Russia has made significant strides in hydropower development, boasting an installed capacity of over 50 gigawatts. Approximately 19% of its power generation needs are through this sustainable and renewable source. It intends to achieve carbon neutrality by 2060, and hydropower will be crucial in achieving the objective. I will discuss the Russian government's strategy, the top five largest hydropower plants, the five firms responsible for hydropower generation and the key issues which need to be dealt with by the Russian Federation.

Ambition & Strategy

Russia plans to install 3.8 Gigawatt of new hydropower plants and 2.9 Gigawatt of pumped-storage plants as per the general scheme for the location of electric power facilities until 2035.

Biggest Hydropower plants

  • Sayano-ShushensKaya is on the Yenisei river basin in Khakassia, developed by Lenhydroproject and owned by RusHydro. The construction commenced in 1968 and was officially commissioned in 1978, boasting an impressive capacity of 6400 megawatts. It underwent modernization between 2010 and 2014.
  • Krasnoyarsk is located on the Yenisei River in Krasnoyarsk Krai, developed by Lengidroproekt and owned by EuroSibEnergo. Initiated in 1956, and construction was completed in 1972, showcasing an impressive capacity of 6,000 megawatts. It underwent modernization in 2014 and from 2016 to 2019.
  • The ust-Ilimskaya, located on the Angara River basin in Irkutsk, was developed with a $7174 million investment and is owned by EuroSibEnergo. Construction began in 1963 and was commissioned in 1974 with 3840 megawatt capacity.
  • The Boguchanskaya, located in the Angara River basin in Krasnoyarsk Krai, was developed by Boguchanskaya HPP with a $5,658 million investment. The construction began in 1976 and entered commercial operations in 2012 with a 2997-megawatt capacity.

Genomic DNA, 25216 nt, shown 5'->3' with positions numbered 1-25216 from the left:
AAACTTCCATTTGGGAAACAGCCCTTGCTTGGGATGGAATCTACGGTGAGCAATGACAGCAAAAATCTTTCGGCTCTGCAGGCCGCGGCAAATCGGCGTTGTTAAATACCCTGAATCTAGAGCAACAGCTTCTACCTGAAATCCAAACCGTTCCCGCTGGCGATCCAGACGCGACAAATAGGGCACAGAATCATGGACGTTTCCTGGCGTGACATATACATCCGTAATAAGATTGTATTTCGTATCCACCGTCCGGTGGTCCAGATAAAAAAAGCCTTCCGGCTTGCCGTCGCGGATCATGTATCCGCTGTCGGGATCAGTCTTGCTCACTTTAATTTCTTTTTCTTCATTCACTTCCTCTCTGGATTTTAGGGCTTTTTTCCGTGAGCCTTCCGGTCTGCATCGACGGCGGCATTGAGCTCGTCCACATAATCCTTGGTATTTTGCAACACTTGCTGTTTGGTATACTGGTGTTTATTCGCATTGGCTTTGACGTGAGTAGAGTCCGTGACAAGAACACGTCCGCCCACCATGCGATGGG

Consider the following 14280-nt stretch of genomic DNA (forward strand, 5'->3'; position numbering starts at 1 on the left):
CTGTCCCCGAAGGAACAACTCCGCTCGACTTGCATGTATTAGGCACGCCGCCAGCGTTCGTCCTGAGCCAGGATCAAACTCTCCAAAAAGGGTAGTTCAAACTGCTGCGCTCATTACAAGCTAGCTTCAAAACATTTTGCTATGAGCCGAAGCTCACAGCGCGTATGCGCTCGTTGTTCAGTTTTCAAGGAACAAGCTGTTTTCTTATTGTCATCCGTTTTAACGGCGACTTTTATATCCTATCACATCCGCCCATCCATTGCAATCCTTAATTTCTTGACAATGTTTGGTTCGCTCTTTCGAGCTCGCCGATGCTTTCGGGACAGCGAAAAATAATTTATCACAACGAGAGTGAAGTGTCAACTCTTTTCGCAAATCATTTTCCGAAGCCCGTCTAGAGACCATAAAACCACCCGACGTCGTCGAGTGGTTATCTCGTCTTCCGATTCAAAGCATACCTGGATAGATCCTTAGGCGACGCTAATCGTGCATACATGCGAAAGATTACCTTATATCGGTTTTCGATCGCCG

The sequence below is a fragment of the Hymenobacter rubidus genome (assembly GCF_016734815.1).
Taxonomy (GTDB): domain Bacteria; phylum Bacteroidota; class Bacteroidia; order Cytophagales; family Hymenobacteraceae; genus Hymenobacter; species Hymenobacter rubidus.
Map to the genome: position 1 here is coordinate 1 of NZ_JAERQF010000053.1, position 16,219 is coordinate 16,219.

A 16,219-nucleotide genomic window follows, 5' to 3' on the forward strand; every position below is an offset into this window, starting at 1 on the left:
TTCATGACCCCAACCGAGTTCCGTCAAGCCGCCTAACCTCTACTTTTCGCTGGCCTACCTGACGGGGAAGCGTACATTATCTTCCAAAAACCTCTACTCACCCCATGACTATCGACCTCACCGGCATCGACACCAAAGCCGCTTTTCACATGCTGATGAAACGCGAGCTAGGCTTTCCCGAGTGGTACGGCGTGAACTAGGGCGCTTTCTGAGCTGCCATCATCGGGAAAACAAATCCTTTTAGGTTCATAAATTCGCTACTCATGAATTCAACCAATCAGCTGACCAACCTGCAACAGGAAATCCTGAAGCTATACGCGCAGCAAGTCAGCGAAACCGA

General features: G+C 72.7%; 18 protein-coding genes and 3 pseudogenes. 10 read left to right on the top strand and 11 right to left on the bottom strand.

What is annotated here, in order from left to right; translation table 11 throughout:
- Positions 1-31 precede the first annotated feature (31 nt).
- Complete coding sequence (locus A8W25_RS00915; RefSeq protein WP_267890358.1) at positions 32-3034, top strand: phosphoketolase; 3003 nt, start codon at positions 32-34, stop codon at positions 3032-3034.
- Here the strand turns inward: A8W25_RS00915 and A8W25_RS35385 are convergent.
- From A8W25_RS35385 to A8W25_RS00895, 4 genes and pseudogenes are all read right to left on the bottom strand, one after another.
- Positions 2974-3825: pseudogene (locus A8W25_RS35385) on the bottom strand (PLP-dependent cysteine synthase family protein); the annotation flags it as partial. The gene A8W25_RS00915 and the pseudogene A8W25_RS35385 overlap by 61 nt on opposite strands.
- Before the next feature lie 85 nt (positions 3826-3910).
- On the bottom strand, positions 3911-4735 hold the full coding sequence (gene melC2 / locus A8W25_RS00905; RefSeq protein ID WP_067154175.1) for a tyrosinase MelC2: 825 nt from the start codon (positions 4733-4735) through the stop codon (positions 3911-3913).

• The Zhigulevskaya, located on the Volga River basin in Samara, was developed and owned by RusHydro. Construction began in 1950 and entered commercial operations in 1955 with 2488 megawatt capacity.

Top Operators

  • RusHydro, headquartered in Moscow, is the largest power generation company with 38.2 Gigawatt of power generation capacity as of 2021.
  • EuroSibEnergo-Hydrogeneration, headquartered in Moscow, is the second largest hydropower company with a 9,000 Megawatt installed capacity.
  • Voith Hydro, headquartered in Balakovo, manufacture hydraulic turbines and provide maintenance services for the operation of hydropower plants.
  • Tatenergo, headquartered in Kazan, operate multiple hydropower plants with a total capacity of 5,835 Megawatt.
  • TGC-1, headquartered in Saint Petersburg, produces electrical and thermal energy equipment and operates 40 hydropower plants with a total capacity of 2,858 Megawatt.


  • The first challenge to scaling hydropower is that Russia is not focusing on developing renewable energy due to the sufficiency of fossil fuels and nuclear energy, and the country is not pushing to develop renewable energy capacity.
  • The industry's capital-intensive nature presents a second challenge, necessitating the allocation of substantial financial resources towards the development of power plants, and it hinders Russia's ability to increase hydropower capacity.
  • The third issue is that it is tough to balance the need for the conservation of the environment and building large dams to draw electricity as they obstruct the migratory patterns of fish, thereby impacting the ocean’s ecology.

Final Viewpoint

In this piece, I have talked about Russia's ambition concerning hydropower, but despite tremendous potential, it is not ambitious enough. I have highlighted the largest hydropower plants, most of which were constructed in the twentieth century and subsequently expanded to accommodate higher capacities during the twenty-first century. I have identified the top five indigenous firms that play a role in supplying electricity through hydropower plants. To become a leader in hydropower, Russia must address three significant obstacles that impede its progress in this domain. Finally, Russia is in the top five countries in hydropower capacity, but its potential is underutilized.

End Notes:

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